CEO DailyCFO DailyBroadsheetData SheetTerm Sheet

Head of Tokyo Olympic committee says it must limit women because they talk too much

February 4, 2021, 10:35 AM UTC

This is the web version of Eastworld, Fortune’s newsletter focused on business and technology in Asia. Subscribe here to get future editions in your inbox.

Japan, an aging nation in which leadership positions in business and government are overwhelmingly dominated by men, had hoped that hosting the summer Olympic Games would afford an opportunity to showcase its vitality and commitment to gender equality.

So it seemed to me a little bizarre when, in 2014, the person Japan chose to lead the Japanese Olympic organizing committee was…another old guy.

Yoshiro Mori was arguably modern Japan’s least popular prime minister. He is undisputedly its most gaffe-prone. He was hounded out of office for, among other blunders, carrying on with his game golf after being informed that a U.S. submarine had collided with a Japanese fishing boat, killing nine people.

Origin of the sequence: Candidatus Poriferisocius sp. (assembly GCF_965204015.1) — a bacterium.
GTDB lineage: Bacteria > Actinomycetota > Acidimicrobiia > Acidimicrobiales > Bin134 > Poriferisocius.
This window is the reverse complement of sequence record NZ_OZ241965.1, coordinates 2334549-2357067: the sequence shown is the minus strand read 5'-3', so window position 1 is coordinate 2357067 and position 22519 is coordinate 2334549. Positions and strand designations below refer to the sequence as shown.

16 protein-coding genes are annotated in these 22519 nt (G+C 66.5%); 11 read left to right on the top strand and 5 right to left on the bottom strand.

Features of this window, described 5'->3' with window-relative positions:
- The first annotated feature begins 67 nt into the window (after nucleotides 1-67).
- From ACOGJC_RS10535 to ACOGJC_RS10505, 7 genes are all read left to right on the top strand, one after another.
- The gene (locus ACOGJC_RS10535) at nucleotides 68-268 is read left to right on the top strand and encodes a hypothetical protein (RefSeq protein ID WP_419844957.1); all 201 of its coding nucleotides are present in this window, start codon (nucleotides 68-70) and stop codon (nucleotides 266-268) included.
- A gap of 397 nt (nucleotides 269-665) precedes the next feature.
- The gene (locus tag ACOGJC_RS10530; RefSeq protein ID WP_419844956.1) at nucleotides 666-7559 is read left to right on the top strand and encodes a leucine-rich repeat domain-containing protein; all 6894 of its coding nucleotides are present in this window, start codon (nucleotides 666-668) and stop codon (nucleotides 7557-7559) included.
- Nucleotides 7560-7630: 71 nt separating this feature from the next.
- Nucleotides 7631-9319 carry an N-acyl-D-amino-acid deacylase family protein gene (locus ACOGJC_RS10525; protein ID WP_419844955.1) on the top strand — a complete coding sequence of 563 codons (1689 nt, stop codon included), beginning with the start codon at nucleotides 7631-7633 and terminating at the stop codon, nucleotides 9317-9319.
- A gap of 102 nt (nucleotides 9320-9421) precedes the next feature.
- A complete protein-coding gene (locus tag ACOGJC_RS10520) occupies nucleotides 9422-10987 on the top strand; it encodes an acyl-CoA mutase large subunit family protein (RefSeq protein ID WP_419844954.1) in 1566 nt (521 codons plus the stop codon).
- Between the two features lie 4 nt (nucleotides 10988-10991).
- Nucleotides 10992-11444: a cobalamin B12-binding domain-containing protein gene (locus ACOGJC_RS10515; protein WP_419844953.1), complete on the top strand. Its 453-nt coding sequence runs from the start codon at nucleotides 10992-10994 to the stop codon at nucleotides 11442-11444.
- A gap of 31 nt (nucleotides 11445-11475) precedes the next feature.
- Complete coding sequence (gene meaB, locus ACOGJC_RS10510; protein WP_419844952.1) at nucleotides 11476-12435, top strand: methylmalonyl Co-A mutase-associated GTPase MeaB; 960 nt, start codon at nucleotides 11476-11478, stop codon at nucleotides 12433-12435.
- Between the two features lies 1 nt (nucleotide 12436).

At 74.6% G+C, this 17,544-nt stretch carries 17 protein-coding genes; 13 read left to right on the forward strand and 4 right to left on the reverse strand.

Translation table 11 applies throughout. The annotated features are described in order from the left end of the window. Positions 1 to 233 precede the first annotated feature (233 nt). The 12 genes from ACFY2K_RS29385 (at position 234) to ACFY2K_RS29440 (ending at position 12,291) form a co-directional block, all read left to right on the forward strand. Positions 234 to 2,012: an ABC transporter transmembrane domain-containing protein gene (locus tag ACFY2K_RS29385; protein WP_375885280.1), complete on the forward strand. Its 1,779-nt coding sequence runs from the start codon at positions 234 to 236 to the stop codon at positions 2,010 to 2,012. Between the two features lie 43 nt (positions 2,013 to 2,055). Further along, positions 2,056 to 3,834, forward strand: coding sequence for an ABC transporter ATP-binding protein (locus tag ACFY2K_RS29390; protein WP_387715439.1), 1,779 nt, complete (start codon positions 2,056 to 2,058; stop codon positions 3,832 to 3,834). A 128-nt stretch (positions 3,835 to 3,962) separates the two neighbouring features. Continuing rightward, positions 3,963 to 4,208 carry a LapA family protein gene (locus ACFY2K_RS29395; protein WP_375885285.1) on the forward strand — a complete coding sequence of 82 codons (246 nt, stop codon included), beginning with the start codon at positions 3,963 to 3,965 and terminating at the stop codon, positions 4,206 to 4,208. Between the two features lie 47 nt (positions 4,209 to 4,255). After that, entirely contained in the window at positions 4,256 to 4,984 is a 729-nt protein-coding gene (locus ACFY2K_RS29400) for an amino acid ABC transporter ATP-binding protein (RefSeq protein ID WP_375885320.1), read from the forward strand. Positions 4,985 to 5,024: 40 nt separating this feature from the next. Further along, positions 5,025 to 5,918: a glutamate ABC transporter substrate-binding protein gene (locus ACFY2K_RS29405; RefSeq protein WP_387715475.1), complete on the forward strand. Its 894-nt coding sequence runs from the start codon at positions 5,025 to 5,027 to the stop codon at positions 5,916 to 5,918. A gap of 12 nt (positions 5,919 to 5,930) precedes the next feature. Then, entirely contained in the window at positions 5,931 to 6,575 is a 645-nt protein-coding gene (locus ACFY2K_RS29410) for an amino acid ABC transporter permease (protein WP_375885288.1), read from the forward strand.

On Wednesday, Mori, 83, found himself at the center of a social media firestorm after the Japanese press reported that he had suggested during an online executive meeting of the committee, that the group limit the number of female members because women talk too much.

“On boards with a lot of women, the board meetings take so much time,” Mori said, according to the Asahi Shimbun. “Women have a strong sense of competition. If one person raises their hand, others probably think, I need to say something too. That’s why everyone speaks.”